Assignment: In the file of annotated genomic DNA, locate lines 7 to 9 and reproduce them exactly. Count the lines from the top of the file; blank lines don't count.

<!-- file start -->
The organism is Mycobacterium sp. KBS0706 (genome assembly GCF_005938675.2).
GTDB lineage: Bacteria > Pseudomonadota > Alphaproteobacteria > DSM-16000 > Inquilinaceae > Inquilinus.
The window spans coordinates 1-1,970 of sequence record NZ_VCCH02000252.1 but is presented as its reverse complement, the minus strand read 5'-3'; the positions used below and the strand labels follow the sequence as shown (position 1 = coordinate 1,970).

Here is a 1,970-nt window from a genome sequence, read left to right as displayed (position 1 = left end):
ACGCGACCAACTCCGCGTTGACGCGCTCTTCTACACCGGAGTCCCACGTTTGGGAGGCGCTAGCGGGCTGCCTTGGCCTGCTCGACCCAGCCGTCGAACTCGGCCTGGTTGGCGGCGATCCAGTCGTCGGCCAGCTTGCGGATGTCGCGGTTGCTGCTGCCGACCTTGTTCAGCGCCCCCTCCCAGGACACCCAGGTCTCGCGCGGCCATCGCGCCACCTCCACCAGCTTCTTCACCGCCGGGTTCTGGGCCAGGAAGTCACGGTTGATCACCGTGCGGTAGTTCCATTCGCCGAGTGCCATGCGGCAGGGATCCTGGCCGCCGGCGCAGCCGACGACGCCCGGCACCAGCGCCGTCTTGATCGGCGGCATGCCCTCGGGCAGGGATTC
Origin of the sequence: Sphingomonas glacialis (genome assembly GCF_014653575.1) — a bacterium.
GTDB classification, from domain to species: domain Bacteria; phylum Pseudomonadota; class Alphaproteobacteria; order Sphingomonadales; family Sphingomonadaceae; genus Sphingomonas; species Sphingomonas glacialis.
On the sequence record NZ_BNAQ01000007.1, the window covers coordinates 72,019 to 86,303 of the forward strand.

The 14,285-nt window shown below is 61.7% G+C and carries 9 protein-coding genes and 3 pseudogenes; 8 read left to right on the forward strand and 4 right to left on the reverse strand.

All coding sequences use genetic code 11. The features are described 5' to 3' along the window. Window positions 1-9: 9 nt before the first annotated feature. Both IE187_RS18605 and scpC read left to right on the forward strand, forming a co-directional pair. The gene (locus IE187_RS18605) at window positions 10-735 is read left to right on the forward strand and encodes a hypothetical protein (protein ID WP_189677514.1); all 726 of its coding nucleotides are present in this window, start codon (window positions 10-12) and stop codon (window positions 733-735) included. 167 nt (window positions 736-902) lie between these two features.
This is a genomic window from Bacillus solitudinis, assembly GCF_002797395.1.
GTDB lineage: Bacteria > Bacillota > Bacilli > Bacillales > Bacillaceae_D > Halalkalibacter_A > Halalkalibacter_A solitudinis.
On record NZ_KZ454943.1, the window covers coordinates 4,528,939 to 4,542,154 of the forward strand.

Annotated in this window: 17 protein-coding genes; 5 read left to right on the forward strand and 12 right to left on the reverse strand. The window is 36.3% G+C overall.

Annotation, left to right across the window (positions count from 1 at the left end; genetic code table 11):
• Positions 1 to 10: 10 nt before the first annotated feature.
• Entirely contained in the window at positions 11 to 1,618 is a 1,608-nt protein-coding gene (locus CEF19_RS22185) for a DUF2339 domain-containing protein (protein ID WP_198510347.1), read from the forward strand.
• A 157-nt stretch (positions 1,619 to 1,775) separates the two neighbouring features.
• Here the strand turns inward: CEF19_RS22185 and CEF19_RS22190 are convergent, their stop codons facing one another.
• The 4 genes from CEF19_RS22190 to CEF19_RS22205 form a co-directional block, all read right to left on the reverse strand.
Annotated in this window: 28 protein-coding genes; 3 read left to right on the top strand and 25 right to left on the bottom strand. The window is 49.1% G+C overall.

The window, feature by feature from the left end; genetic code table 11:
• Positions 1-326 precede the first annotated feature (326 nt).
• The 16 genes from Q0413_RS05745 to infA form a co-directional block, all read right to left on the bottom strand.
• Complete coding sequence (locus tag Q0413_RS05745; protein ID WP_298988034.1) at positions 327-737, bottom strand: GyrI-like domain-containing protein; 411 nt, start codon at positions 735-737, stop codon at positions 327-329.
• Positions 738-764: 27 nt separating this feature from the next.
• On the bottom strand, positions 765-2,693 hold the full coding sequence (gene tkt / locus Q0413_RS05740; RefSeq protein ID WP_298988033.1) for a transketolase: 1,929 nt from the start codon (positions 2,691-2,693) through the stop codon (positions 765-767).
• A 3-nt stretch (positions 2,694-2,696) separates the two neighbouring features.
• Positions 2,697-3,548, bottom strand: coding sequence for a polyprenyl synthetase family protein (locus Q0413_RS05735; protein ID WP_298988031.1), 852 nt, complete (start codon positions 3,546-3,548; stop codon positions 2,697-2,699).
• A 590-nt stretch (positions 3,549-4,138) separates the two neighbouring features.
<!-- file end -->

GTDB classification, from domain to species: domain Bacteria; phylum Pseudomonadota; class Alphaproteobacteria; order Sphingomonadales; family Sphingomonadaceae; genus Sphingomonas; species Sphingomonas glacialis.
On the sequence record NZ_BNAQ01000007.1, the window covers coordinates 72,019 to 86,303 of the forward strand.

The 14,285-nt window shown below is 61.7% G+C and carries 9 protein-coding genes and 3 pseudogenes; 8 read left to right on the forward strand and 4 right to left on the reverse strand.